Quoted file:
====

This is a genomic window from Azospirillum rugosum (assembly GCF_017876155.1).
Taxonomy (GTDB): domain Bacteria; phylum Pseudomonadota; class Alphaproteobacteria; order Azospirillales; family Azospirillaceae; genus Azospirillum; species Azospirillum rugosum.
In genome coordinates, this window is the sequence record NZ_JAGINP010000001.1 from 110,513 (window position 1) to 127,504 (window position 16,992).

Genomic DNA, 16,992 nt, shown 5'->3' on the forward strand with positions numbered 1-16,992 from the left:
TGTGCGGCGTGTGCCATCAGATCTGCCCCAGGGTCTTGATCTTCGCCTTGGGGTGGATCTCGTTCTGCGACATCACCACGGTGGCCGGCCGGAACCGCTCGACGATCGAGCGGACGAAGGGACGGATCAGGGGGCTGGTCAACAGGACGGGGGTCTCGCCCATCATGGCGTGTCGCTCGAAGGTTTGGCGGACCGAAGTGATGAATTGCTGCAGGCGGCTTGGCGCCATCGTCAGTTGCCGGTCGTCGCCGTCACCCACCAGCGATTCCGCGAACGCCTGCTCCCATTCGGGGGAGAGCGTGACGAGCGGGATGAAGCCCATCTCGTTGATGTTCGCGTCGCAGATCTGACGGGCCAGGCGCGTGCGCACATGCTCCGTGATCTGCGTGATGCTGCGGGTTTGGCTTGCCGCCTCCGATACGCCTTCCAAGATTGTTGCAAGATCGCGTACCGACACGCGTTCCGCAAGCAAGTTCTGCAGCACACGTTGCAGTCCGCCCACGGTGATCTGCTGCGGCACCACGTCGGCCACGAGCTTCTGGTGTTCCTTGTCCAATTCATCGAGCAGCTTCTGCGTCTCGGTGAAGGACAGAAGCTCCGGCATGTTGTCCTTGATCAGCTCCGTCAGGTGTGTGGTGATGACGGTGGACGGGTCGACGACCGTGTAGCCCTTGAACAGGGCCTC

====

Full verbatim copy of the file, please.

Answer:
This is a genomic window from Azospirillum rugosum (assembly GCF_017876155.1).
Taxonomy (GTDB): domain Bacteria; phylum Pseudomonadota; class Alphaproteobacteria; order Azospirillales; family Azospirillaceae; genus Azospirillum; species Azospirillum rugosum.
In genome coordinates, this window is the sequence record NZ_JAGINP010000001.1 from 110,513 (window position 1) to 127,504 (window position 16,992).

Genomic DNA, 16,992 nt, shown 5'->3' on the forward strand with positions numbered 1-16,992 from the left:
TGTGCGGCGTGTGCCATCAGATCTGCCCCAGGGTCTTGATCTTCGCCTTGGGGTGGATCTCGTTCTGCGACATCACCACGGTGGCCGGCCGGAACCGCTCGACGATCGAGCGGACGAAGGGACGGATCAGGGGGCTGGTCAACAGGACGGGGGTCTCGCCCATCATGGCGTGTCGCTCGAAGGTTTGGCGGACCGAAGTGATGAATTGCTGCAGGCGGCTTGGCGCCATCGTCAGTTGCCGGTCGTCGCCGTCACCCACCAGCGATTCCGCGAACGCCTGCTCCCATTCGGGGGAGAGCGTGACGAGCGGGATGAAGCCCATCTCGTTGATGTTCGCGTCGCAGATCTGACGGGCCAGGCGCGTGCGCACATGCTCCGTGATCTGCGTGATGCTGCGGGTTTGGCTTGCCGCCTCCGATACGCCTTCCAAGATTGTTGCAAGATCGCGTACCGACACGCGTTCCGCAAGCAAGTTCTGCAGCACACGTTGCAGTCCGCCCACGGTGATCTGCTGCGGCACCACGTCGGCCACGAGCTTCTGGTGTTCCTTGTCCAATTCATCGAGCAGCTTCTGCGTCTCGGTGAAGGACAGAAGCTCCGGCATGTTGTCCTTGATCAGCTCCGTCAGGTGTGTGGTGATGACGGTGGACGGGTCGACGACCGTGTAGCCCTTGAACAGGGCCTC